Enlarging JPEGs for Print


Today’s Question: I have many older images stored as small JPEGs and would like to make some 8×12 prints. I thought that Enhance Detail (in Camera Raw or Lightroom Classic) coupled with upscaling the image in Photoshop (resampling using Preserve Details) would be called for. Does it matter in which order they are used? Are both even necessary?

Tim’s Quick Answer: The Raw Detail option for Enhance is only available for raw captures, not JPEGs. The Super Resolution feature of Enhance is available for JPEG images, but in this case I recommend resampling in Photoshop and possibly first using the option to remove JPEG artifacts using the Reduce Noise filter.

More Detail: While the Enhance feature in Camera Raw and Lightroom Classic represent some potentially helpful features, they are mostly focused on raw captures, and I’ve gotten mixed results with their use. If you did want to make use of the Enhance features for a raw capture I would recommend making that the first step of the workflow.

Since the images in this case are JPEG files, they will probably benefit from using the “Remove JPEG Artifact” option for the Reduce Noise filter. The filter can be applied by choosing Filter > Noise > Reduce Noise from the menu. Turn on the “Remove JPEG Artifact” checkbox to enable this feature. You can also use the Strength and Reduce Color Noise sliders as needed to reduce noise, though this is not required. You can also use the Sharpen Details slider to help enhance detail in the image, though you could also simply apply sharpening as a later step instead.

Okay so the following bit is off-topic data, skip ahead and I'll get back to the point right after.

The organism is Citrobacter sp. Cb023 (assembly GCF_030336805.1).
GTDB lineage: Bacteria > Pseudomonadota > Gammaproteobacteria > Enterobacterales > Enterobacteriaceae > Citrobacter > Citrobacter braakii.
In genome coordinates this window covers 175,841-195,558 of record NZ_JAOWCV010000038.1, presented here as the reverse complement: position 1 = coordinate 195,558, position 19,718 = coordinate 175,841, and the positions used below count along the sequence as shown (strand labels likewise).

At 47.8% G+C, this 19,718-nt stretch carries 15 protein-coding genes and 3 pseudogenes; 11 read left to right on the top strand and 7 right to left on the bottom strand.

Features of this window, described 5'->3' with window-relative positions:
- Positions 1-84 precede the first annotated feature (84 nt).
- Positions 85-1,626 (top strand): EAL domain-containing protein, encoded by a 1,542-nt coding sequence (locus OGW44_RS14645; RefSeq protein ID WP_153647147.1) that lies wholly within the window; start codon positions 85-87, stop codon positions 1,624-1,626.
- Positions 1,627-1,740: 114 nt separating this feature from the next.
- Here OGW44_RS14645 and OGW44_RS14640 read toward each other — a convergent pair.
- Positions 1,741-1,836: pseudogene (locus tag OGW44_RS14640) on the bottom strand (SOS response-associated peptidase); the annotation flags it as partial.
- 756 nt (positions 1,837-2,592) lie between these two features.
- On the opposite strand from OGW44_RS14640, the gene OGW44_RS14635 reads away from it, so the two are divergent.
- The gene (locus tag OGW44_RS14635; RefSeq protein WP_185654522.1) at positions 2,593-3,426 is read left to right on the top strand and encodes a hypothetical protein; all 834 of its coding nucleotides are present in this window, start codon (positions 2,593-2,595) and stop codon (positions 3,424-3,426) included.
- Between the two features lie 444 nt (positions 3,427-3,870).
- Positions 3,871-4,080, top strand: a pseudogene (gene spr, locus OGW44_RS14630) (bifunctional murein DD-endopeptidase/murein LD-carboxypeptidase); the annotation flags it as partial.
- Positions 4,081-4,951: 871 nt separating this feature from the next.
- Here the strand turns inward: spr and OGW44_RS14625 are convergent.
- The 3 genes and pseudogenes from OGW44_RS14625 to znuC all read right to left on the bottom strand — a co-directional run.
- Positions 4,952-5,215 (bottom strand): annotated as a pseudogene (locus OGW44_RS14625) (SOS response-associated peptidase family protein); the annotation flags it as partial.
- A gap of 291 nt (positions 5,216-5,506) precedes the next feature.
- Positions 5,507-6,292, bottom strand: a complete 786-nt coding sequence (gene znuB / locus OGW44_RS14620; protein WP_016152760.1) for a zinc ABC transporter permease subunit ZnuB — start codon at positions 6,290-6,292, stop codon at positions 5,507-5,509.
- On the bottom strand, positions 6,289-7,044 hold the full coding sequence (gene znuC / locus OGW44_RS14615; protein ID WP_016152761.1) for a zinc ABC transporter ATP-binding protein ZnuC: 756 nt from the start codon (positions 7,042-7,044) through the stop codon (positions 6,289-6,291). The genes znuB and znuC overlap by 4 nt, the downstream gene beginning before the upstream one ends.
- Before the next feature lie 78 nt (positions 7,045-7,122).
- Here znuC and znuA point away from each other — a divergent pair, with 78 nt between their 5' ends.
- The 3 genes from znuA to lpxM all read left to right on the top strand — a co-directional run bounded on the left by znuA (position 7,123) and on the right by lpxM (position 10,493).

Instead of using the Super Resolution feature in Enhance, I suggest enlarging the images using the Image Size command (Image > Image Size from the menu) in Photoshop. Make sure the Resample checkbox is turned on, and then you can select ” Preserve Details 2.0″ from the popup to the right. Set the output dimensions for the print and click the OK button to resize the image.

At that point you can apply final sharpening for the print, and then save the image in a file format such as TIFF to preserve the highest quality for the image with the updates you’ve applied.